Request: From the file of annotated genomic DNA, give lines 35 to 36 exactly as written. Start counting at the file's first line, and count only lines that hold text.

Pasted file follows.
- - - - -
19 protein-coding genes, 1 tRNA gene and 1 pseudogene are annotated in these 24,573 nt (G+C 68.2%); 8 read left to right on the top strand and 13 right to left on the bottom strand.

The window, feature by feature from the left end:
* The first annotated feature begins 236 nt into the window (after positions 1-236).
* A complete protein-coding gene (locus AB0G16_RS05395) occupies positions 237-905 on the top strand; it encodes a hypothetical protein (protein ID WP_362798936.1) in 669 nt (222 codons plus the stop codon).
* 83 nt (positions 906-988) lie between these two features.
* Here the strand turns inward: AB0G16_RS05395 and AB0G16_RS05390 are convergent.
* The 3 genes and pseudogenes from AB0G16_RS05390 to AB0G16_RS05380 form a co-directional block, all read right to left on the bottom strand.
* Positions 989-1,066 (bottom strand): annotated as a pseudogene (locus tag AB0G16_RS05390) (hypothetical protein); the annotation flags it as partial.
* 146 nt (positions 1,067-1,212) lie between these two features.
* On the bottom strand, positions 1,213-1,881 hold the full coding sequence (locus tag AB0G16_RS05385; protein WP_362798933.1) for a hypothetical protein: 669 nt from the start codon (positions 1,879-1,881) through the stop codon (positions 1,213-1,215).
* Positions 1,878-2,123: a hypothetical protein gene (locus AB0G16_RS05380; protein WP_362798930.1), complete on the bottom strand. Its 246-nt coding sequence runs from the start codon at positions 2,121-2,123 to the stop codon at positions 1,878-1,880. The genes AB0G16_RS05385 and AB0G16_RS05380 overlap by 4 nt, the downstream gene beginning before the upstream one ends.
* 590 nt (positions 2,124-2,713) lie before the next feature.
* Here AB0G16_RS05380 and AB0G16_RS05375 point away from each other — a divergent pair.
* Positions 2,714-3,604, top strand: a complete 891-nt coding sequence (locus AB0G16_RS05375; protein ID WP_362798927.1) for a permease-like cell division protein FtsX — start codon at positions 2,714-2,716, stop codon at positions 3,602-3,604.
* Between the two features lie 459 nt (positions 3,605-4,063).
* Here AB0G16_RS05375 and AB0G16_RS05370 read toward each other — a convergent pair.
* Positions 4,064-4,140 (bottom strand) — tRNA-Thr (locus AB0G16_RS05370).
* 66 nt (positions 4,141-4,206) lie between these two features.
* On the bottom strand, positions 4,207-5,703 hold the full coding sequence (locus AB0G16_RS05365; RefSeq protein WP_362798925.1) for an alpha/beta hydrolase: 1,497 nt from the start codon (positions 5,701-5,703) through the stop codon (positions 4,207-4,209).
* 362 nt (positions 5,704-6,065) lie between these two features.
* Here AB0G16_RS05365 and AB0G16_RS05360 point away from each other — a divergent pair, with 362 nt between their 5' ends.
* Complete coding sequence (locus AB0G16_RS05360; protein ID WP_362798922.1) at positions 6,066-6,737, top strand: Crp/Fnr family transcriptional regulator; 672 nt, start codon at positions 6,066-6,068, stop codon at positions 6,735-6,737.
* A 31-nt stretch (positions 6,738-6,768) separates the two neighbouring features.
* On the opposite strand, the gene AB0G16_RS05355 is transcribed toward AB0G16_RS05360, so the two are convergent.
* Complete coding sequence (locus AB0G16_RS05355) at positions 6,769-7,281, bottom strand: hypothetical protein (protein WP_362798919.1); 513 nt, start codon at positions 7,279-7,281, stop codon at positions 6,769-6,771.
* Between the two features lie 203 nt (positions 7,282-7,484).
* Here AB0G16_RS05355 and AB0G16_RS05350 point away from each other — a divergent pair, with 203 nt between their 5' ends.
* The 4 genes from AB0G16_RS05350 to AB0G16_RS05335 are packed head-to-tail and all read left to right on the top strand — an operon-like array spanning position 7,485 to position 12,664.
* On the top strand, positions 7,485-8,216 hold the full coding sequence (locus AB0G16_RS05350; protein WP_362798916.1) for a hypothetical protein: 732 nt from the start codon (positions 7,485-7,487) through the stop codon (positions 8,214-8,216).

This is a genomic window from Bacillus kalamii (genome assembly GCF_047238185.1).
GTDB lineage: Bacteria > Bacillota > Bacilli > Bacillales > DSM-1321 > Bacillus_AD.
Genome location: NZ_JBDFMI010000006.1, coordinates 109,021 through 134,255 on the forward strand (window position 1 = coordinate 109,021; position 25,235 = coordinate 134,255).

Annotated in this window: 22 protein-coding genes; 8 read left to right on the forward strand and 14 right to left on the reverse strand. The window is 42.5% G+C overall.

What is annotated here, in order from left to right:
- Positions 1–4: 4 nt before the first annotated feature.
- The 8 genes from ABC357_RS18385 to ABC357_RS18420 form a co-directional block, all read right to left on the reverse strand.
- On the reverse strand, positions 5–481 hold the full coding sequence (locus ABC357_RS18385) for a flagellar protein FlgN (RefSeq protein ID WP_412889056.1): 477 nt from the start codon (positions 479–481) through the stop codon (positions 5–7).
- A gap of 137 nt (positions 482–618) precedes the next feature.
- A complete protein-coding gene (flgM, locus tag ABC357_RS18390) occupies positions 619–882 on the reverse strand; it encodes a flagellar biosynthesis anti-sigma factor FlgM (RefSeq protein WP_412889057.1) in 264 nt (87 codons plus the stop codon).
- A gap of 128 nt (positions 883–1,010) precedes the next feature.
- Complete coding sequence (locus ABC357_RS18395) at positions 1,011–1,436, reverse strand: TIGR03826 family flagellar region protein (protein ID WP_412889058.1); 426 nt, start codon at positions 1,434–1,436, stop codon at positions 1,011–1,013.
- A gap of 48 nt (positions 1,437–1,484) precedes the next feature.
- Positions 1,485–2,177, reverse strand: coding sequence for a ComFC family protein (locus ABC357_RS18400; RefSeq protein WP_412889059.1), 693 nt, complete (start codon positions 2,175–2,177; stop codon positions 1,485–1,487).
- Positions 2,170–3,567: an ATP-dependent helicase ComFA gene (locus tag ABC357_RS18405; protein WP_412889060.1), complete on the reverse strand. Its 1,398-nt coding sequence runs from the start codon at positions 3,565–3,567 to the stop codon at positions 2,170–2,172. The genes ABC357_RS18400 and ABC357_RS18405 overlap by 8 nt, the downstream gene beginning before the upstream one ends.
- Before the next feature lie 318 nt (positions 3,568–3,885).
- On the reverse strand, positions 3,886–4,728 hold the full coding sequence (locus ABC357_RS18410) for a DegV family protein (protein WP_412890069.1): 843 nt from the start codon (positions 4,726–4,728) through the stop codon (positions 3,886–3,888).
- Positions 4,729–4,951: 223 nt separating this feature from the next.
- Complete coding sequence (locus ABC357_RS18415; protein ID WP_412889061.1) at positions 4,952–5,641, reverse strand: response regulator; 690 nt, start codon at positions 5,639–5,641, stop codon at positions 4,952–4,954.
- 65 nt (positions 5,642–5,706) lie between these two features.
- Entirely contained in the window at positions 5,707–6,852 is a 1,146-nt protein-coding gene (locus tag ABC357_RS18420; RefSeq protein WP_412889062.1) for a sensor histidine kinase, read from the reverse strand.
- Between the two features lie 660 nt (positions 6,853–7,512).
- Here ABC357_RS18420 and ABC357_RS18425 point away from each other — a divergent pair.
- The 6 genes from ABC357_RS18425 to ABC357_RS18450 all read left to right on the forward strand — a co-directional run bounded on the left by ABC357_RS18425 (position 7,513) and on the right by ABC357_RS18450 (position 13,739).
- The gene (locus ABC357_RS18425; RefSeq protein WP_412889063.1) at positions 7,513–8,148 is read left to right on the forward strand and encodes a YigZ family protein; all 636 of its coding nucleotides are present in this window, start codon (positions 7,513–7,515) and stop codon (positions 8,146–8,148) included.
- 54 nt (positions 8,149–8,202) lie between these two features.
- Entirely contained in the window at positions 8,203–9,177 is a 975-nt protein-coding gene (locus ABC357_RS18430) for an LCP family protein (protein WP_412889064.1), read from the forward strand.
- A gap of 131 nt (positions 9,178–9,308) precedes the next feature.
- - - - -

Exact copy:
- Positions 1–4: 4 nt before the first annotated feature.
- The 8 genes from ABC357_RS18385 to ABC357_RS18420 form a co-directional block, all read right to left on the reverse strand.